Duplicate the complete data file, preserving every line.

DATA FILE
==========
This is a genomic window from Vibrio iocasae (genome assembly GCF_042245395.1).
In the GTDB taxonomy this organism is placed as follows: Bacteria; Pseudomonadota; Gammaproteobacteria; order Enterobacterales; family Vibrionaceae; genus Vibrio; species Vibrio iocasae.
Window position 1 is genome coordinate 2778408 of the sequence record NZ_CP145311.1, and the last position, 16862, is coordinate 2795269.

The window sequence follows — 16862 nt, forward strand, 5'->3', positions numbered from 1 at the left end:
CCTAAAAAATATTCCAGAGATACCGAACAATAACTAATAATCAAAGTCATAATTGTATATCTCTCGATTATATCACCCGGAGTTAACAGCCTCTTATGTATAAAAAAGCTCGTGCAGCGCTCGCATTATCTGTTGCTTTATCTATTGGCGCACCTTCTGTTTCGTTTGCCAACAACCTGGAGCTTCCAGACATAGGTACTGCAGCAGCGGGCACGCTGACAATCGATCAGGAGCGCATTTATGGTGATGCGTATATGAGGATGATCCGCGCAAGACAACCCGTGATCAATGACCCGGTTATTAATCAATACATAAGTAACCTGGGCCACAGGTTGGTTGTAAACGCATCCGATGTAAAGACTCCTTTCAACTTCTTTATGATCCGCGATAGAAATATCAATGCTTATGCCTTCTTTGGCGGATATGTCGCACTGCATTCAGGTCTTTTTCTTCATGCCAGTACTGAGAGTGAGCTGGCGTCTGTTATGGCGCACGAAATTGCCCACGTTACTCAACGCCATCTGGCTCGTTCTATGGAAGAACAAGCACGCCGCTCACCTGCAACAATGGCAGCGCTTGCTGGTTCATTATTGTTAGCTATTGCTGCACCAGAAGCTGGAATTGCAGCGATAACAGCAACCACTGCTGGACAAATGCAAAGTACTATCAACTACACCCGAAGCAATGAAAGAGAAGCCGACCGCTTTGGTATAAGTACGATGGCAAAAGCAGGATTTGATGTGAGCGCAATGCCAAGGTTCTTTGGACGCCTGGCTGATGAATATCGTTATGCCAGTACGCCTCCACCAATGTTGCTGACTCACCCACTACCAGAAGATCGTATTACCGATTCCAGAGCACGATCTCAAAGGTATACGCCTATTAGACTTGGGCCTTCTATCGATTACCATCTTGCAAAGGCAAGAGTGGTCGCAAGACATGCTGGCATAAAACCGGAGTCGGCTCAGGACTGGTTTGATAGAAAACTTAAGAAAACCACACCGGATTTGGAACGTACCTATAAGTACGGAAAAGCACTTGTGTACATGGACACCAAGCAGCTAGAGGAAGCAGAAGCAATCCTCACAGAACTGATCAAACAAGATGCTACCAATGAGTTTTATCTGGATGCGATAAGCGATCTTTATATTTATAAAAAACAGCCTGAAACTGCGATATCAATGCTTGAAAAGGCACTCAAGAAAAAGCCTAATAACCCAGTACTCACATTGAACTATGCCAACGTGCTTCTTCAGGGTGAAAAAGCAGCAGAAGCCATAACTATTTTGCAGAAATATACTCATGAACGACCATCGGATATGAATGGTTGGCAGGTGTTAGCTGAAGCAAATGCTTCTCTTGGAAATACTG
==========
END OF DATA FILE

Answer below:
This is a genomic window from Vibrio iocasae (genome assembly GCF_042245395.1).
In the GTDB taxonomy this organism is placed as follows: Bacteria; Pseudomonadota; Gammaproteobacteria; order Enterobacterales; family Vibrionaceae; genus Vibrio; species Vibrio iocasae.
Window position 1 is genome coordinate 2778408 of the sequence record NZ_CP145311.1, and the last position, 16862, is coordinate 2795269.

The window sequence follows — 16862 nt, forward strand, 5'->3', positions numbered from 1 at the left end:
CCTAAAAAATATTCCAGAGATACCGAACAATAACTAATAATCAAAGTCATAATTGTATATCTCTCGATTATATCACCCGGAGTTAACAGCCTCTTATGTATAAAAAAGCTCGTGCAGCGCTCGCATTATCTGTTGCTTTATCTATTGGCGCACCTTCTGTTTCGTTTGCCAACAACCTGGAGCTTCCAGACATAGGTACTGCAGCAGCGGGCACGCTGACAATCGATCAGGAGCGCATTTATGGTGATGCGTATATGAGGATGATCCGCGCAAGACAACCCGTGATCAATGACCCGGTTATTAATCAATACATAAGTAACCTGGGCCACAGGTTGGTTGTAAACGCATCCGATGTAAAGACTCCTTTCAACTTCTTTATGATCCGCGATAGAAATATCAATGCTTATGCCTTCTTTGGCGGATATGTCGCACTGCATTCAGGTCTTTTTCTTCATGCCAGTACTGAGAGTGAGCTGGCGTCTGTTATGGCGCACGAAATTGCCCACGTTACTCAACGCCATCTGGCTCGTTCTATGGAAGAACAAGCACGCCGCTCACCTGCAACAATGGCAGCGCTTGCTGGTTCATTATTGTTAGCTATTGCTGCACCAGAAGCTGGAATTGCAGCGATAACAGCAACCACTGCTGGACAAATGCAAAGTACTATCAACTACACCCGAAGCAATGAAAGAGAAGCCGACCGCTTTGGTATAAGTACGATGGCAAAAGCAGGATTTGATGTGAGCGCAATGCCAAGGTTCTTTGGACGCCTGGCTGATGAATATCGTTATGCCAGTACGCCTCCACCAATGTTGCTGACTCACCCACTACCAGAAGATCGTATTACCGATTCCAGAGCACGATCTCAAAGGTATACGCCTATTAGACTTGGGCCTTCTATCGATTACCATCTTGCAAAGGCAAGAGTGGTCGCAAGACATGCTGGCATAAAACCGGAGTCGGCTCAGGACTGGTTTGATAGAAAACTTAAGAAAACCACACCGGATTTGGAACGTACCTATAAGTACGGAAAAGCACTTGTGTACATGGACACCAAGCAGCTAGAGGAAGCAGAAGCAATCCTCACAGAACTGATCAAACAAGATGCTACCAATGAGTTTTATCTGGATGCGATAAGCGATCTTTATATTTATAAAAAACAGCCTGAAACTGCGATATCAATGCTTGAAAAGGCACTCAAGAAAAAGCCTAATAACCCAGTACTCACATTGAACTATGCCAACGTGCTTCTTCAGGGTGAAAAAGCAGCAGAAGCCATAACTATTTTGCAGAAATATACTCATGAACGACCATCGGATATGAATGGTTGGCAGGTGTTAGCTGAAGCAAATGCTTCTCTTGGAAATACTG